The origins of cybersecurity during the early 1970s set the foundation for keeping information safe across the ever-changing technology landscape. Combating hackers, thwarting viruses, and detecting vulnerabilities all became part of cybersecurity as threats took new forms and levels of severity.

Cybersecurity architecture developed from the need to control and monitor data: who or what holds data, and how it is exchanged across networks and channels. Security architects, also called cybersecurity architects, coordinate the lifecycle of information technology processes and policies.

Earlier cybersecurity professionals may have worried only about limited infrastructure or small amounts of data, but modern security architects must protect larger computer systems of professional and personal data.

Similar Specializations and Career Paths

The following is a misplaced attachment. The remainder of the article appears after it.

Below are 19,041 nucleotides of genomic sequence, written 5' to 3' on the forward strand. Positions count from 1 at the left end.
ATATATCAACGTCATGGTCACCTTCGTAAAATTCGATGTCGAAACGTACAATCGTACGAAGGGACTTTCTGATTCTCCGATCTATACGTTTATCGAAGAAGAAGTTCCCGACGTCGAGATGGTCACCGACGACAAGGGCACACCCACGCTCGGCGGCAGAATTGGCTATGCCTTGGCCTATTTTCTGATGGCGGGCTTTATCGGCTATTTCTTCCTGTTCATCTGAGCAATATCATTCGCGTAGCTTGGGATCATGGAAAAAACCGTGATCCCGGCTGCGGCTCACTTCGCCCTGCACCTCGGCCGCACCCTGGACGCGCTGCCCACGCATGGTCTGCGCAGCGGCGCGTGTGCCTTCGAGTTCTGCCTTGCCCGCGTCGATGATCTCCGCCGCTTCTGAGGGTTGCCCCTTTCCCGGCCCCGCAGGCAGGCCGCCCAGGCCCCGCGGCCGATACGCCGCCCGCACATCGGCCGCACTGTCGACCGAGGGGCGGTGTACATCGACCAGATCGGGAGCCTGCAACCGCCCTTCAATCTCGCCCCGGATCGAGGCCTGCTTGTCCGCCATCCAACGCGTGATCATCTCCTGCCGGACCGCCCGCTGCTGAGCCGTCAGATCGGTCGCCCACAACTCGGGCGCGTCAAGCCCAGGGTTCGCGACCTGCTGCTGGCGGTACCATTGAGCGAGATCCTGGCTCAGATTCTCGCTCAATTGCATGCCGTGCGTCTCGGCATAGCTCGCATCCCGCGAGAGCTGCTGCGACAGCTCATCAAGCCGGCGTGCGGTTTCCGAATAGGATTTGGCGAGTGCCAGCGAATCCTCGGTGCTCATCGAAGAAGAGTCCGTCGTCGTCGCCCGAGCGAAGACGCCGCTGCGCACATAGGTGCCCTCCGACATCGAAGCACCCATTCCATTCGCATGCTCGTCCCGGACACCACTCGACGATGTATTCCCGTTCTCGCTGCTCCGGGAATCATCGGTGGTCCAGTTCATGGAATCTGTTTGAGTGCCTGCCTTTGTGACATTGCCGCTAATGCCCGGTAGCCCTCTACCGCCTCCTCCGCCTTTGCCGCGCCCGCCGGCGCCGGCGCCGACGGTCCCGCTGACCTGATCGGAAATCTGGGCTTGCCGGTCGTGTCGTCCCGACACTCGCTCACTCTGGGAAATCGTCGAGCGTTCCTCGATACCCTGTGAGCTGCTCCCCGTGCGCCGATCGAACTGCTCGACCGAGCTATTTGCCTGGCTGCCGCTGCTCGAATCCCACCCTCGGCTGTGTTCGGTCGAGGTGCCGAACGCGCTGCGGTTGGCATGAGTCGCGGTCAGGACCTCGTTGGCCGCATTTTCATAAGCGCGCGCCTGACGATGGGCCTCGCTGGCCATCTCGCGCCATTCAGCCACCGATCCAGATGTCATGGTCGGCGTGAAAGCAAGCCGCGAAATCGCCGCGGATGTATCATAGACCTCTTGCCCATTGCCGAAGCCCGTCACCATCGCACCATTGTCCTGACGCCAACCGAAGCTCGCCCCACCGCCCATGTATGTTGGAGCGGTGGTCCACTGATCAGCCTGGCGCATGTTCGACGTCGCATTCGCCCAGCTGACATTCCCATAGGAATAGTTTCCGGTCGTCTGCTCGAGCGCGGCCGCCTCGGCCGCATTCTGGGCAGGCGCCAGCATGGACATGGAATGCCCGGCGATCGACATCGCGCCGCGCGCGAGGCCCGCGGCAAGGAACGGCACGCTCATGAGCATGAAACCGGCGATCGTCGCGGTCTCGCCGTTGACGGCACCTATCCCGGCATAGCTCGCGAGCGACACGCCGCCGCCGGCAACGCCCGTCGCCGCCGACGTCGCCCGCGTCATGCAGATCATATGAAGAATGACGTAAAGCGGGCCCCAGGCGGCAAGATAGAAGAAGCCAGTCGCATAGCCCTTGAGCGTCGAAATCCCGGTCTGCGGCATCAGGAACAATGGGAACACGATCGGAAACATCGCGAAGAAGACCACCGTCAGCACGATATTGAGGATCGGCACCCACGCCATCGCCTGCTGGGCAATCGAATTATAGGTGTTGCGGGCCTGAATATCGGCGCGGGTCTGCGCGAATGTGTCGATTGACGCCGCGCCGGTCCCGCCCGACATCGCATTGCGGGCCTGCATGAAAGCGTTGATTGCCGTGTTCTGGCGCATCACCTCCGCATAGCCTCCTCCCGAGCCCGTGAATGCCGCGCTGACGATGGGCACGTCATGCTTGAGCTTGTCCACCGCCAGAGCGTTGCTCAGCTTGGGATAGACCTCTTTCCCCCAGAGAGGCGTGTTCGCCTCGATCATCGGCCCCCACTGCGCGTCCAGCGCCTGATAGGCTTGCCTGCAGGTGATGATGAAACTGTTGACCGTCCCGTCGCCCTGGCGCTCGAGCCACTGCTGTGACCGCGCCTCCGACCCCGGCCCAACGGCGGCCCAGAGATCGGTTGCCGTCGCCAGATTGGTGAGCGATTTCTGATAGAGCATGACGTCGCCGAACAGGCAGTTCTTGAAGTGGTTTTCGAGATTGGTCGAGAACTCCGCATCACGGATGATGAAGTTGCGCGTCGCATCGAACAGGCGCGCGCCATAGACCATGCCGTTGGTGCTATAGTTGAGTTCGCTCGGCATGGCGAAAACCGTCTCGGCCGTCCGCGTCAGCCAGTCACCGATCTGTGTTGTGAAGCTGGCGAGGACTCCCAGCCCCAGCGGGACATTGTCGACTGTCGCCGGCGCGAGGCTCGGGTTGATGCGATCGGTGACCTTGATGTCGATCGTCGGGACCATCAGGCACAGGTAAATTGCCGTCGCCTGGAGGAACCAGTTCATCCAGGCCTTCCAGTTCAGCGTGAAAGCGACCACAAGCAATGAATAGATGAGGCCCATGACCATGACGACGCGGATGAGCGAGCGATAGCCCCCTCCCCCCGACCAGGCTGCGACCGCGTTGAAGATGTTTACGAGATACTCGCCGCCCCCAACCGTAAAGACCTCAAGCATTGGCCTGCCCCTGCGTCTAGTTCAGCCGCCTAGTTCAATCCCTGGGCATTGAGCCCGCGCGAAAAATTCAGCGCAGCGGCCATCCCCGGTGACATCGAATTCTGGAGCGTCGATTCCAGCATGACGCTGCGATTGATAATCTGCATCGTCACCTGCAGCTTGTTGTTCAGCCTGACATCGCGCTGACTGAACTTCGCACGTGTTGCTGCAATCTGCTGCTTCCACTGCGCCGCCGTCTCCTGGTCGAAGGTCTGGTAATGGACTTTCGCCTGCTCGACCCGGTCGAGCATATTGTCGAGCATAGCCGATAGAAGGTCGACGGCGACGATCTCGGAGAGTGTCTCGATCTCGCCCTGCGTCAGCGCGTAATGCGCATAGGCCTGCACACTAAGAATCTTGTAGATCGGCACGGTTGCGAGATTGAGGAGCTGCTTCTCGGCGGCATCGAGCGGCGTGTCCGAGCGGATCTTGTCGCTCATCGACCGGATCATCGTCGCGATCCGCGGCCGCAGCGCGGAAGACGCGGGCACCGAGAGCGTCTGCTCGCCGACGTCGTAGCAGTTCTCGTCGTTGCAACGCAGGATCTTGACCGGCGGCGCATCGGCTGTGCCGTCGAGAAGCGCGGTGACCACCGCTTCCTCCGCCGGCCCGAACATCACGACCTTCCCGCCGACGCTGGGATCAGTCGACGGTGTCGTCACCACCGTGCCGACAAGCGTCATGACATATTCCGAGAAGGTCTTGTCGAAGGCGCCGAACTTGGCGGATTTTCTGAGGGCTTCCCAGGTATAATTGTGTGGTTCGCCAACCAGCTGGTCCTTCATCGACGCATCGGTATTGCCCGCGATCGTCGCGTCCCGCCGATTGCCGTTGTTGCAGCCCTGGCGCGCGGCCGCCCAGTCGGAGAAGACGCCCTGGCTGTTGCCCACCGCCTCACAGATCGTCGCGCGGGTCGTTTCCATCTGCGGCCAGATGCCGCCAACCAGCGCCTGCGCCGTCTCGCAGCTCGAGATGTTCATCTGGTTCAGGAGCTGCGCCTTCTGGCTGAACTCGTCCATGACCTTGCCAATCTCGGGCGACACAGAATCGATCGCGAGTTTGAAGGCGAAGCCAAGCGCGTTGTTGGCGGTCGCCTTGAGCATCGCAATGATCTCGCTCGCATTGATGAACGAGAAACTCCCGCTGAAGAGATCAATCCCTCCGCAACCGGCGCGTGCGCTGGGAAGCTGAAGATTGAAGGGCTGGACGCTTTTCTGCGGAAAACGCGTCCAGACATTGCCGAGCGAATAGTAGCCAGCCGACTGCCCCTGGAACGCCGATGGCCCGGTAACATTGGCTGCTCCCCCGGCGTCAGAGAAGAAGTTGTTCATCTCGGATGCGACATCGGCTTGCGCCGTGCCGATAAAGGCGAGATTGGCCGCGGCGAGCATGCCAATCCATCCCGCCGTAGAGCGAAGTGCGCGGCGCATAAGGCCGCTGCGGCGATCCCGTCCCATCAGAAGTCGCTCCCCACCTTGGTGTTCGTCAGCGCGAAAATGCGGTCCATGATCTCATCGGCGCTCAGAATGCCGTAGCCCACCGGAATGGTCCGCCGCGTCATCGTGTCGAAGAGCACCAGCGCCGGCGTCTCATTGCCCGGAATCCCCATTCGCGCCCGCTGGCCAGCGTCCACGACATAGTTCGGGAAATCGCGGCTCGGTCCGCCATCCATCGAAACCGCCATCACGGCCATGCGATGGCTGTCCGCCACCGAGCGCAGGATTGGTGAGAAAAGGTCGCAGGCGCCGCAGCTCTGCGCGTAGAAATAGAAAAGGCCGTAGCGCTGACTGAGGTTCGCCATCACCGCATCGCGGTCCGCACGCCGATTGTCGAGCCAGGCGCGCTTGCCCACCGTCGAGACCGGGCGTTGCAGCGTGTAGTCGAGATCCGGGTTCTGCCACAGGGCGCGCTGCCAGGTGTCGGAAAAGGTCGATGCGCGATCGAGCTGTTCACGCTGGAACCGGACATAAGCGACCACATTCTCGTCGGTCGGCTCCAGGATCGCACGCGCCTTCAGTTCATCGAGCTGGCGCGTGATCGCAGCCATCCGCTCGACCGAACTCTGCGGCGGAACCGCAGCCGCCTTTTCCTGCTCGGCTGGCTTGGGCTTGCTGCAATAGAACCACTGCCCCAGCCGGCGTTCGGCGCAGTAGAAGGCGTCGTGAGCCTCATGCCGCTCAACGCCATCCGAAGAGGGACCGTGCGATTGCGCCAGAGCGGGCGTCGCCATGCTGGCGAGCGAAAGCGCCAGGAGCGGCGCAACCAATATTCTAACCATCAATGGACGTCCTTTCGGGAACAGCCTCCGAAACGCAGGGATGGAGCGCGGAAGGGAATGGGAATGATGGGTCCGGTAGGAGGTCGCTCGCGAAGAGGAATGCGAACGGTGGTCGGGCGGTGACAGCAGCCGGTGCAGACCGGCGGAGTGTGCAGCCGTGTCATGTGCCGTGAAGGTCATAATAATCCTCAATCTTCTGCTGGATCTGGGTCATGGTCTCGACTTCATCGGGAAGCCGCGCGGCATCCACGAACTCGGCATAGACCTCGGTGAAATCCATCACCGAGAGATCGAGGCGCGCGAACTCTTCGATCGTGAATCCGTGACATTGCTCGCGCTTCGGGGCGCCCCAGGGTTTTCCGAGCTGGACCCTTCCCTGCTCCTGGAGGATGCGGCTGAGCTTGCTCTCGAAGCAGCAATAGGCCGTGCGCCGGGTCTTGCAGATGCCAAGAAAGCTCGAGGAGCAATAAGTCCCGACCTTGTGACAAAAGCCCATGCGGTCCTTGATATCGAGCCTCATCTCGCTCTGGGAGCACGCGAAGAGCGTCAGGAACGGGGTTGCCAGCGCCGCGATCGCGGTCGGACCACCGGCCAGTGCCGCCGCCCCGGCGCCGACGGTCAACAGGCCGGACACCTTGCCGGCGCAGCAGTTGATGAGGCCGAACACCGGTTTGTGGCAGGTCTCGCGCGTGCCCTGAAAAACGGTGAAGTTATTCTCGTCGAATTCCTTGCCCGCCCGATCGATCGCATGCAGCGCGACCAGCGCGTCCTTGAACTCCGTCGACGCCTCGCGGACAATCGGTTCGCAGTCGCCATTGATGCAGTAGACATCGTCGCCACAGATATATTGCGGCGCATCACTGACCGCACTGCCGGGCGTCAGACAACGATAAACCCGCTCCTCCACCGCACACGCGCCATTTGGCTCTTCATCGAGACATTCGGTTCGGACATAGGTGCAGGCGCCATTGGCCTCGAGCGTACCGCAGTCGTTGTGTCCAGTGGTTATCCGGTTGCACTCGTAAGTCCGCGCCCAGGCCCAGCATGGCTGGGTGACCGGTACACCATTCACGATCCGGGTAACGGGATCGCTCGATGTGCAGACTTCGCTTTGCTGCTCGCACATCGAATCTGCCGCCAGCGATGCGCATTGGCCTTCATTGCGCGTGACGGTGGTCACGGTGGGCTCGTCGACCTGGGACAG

Roles comparable to security architects include database administrators and architects, and computer network architects. The largest employer of database administrators and architects and computer network architects is the computer system design and related services industry.

Telecommunications, educational services, and management of companies and enterprises also employ many professionals in these roles.

People in positions as security engineers and security analysts have many of the same abilities as security architects. As a similar specialization, the BLS projects information security analysis jobs to experience a 33% growth in employment by 2030.

Security architect jobs require a bachelor's degree, although many people with the job have a master's degree. Additional cybersecurity certifications or completing a cybersecurity bootcamp can add to a security architect's overall knowledge and skills.